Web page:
What was it like doing e-learning, what was it like doing promotional material?

There’s a noticeable contrast between doing e-learning and doing promotional work. The intensity level of promotional work is much higher because the company is trying to win: win the customer, the contract, etc. The read has to take their idea, capture it and deliver it in tandem with a video you may or may not have seen ahead of time. These sessions are more directed  (in my experience, via phone patch) because the turn-around has to be quick and there’s no room for error or misunderstanding. When it’s done, it needs to look like it was your idea from beginning to end. The shortest turn-around time, so far, for delivery has been twelve hours. That’s not so bad considering I’ve delivered a couple of my kids in less time. Ha! But seriously, anxiety was knocking at my door for this type of project. However, the studio I initially worked with was such a cool group and so appreciative of my part that I would have jumped through hoops for them. We’ve established relationships and they keep me on their roster. 

E-learning is a much slower process. The goal is to instruct on a particular topic and create a final product that is usable on multiple devices, so the process is more detail focused. Being the voice of the main character gave me a chance to create and give warmth to her personality. I was a sweet, red apple named Melodie. I loved it. There were no directed sessions, but I worked in collaboration with a team throughout the months it took to complete the project. I had to learn new platforms and software, like Slack, Trello and Articulate Storyline 360. I met some talented and interesting people along the way and have encouraged a couple to seriously consider pursuing voice-over.    

Each type of project has its reward.

Tell me about your big plans for 2020 with your meditation project and audiobook plans.

2020 is going to be a year of great clarity for me. I’ve been working toward some important steps. I’ve been in the service industry my whole adult life. Helping individuals discover their personal worth and power creates healthier individuals and communities and brings me great fulfillment. The Anxiety and Depression Association of America estimates there are approximately forty million adults experiencing anxiety-related disorders in the U.S. The National Institute of Mental Health estimates that almost 32% of adolescents from 13-18 suffer from some form of anxiety. Anxiety can have a detrimental impact, affecting job and school performance, and most certainly personal relationships. I was always a peaceful person, but as a direct result of trauma, I developed PTSD, which is a form of anxiety. While I have come a long way, I thoughtfully practice and fill my life with the experiences I need to heal and stay healthy. Creating an inner atmosphere of peace is crucial for me and meditation is a significant part of that. I’m currently working on producing my first meditation project. Utilizing my voice and sharing knowledge to help others create calmness within themselves, is one tool I am honored and thrilled to help provide.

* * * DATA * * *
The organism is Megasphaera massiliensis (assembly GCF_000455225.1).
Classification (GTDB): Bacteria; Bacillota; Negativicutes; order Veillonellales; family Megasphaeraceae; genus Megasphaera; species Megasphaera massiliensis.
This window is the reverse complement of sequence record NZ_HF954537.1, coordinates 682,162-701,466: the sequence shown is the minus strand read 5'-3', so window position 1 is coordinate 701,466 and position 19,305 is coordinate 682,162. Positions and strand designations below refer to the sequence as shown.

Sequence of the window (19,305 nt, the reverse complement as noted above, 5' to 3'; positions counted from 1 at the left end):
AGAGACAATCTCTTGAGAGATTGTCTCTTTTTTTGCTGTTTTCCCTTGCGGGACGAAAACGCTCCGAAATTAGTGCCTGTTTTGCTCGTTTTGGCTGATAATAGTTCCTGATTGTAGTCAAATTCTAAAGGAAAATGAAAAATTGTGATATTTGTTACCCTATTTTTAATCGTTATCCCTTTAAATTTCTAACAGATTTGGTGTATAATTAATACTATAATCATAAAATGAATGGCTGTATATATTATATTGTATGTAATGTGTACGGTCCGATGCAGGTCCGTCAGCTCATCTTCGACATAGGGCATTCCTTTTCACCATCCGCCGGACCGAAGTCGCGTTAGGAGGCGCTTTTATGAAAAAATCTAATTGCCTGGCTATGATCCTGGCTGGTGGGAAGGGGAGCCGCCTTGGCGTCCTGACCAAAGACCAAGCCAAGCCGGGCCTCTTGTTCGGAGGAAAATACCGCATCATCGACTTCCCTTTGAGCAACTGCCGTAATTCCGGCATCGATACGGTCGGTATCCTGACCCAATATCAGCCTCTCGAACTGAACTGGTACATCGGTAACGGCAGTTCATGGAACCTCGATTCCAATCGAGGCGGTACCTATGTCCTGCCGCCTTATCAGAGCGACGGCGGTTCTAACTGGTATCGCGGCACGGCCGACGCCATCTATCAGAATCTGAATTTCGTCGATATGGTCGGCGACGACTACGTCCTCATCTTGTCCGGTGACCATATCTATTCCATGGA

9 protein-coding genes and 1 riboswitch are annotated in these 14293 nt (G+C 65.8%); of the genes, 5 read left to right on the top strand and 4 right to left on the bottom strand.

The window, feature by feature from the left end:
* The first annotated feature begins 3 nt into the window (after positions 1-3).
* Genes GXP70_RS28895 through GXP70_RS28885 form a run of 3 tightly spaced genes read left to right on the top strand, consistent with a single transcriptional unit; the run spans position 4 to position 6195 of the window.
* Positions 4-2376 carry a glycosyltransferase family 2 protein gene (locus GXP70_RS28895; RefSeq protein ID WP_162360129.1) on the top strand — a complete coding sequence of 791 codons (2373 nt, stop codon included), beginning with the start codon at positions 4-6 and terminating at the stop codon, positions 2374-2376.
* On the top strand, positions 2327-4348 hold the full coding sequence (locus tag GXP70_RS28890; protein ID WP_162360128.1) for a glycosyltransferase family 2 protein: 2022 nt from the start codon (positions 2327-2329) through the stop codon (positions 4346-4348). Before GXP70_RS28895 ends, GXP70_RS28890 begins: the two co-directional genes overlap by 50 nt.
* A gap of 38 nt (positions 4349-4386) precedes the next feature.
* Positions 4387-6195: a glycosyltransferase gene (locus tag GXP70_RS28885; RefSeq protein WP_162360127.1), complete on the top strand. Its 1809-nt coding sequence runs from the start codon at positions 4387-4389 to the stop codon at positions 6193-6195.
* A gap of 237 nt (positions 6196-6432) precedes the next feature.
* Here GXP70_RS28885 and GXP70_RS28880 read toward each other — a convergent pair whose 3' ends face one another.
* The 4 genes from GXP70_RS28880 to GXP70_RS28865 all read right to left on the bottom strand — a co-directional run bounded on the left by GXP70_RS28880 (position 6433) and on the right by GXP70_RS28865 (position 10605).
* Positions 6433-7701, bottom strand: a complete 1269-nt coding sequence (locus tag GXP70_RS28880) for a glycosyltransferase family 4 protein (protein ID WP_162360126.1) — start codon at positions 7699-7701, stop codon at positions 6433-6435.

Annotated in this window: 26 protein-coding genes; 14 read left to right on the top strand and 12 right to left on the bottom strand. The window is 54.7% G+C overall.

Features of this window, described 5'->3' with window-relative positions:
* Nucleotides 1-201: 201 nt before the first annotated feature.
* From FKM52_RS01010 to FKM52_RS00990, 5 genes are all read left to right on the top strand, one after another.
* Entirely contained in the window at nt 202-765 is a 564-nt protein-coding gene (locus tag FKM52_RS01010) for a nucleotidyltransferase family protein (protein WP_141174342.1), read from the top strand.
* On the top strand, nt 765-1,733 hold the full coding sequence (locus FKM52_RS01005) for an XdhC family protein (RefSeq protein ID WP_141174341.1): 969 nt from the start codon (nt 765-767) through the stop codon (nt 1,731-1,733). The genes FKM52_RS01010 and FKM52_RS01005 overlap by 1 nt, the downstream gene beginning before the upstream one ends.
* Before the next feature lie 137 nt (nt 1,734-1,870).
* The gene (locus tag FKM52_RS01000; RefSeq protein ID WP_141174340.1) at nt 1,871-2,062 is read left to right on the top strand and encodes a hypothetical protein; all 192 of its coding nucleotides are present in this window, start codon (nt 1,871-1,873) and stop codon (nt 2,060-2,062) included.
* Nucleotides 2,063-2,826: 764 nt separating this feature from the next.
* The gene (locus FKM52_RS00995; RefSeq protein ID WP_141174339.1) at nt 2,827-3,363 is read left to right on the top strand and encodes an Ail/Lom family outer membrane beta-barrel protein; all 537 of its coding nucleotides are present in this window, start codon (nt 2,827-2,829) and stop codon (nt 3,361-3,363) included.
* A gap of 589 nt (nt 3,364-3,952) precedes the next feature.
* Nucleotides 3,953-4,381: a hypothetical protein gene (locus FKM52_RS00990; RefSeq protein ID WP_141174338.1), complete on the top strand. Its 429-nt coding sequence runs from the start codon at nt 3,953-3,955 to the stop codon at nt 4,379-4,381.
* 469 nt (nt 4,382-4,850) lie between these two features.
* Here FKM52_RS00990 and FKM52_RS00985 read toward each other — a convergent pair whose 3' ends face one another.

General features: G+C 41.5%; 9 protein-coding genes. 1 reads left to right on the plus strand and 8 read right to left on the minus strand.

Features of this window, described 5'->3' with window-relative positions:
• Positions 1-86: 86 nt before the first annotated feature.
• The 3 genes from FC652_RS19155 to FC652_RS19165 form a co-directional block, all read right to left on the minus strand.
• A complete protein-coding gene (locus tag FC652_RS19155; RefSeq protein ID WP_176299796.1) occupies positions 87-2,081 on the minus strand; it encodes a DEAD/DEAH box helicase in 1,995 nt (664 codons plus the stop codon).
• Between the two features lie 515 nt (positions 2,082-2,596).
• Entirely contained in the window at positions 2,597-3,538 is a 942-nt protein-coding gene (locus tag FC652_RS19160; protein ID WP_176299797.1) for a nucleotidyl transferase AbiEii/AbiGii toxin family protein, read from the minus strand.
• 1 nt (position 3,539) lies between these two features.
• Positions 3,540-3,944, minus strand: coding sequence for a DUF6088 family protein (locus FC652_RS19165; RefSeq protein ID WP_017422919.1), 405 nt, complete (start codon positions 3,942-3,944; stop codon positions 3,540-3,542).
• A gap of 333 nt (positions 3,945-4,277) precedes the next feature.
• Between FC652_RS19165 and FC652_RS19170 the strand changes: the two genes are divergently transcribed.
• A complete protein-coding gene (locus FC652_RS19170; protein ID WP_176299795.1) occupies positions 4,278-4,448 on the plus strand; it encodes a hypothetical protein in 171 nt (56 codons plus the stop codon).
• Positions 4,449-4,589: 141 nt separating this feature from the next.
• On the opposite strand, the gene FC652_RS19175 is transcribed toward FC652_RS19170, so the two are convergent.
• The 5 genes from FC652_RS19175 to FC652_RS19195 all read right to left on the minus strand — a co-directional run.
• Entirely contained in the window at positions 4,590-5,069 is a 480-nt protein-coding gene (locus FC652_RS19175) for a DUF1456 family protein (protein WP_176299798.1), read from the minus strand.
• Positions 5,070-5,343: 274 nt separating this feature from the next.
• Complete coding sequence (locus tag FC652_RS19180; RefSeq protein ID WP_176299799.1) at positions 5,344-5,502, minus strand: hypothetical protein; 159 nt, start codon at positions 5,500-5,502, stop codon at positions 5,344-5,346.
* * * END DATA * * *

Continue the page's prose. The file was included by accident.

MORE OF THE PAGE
I’m also ready to venture into narrating audiobooks. I’ve been in conversations with several publishing houses, a couple of them fairly young and a few international. My goal has been to build relationships with potential clients. The benefit of newer companies is getting to know the heart and vision of the president of the company. It’s easier to determine if this can be a long term relationship. I’m good at doing the gigs, but I’m built for partnership. I’ll keep you posted. 

How would you describe your sound?

I would describe my sound as soothing, warm, clear, calm, confident, believable, deep, smooth, and resonant. I can be the comforting mom that any child would snuggle up with, the thorough expert leading the way on a journey of discovery, or the distinguished lady boss that doesn’t compromise on quality or take “no“ for an answer. I remember performing a Poland Springs water script during one of our group training sessions. As soon as I finished, one of my group mates said, “I’m convinced I need to drink this water”. I was tickled. 

My dream VO role/project would be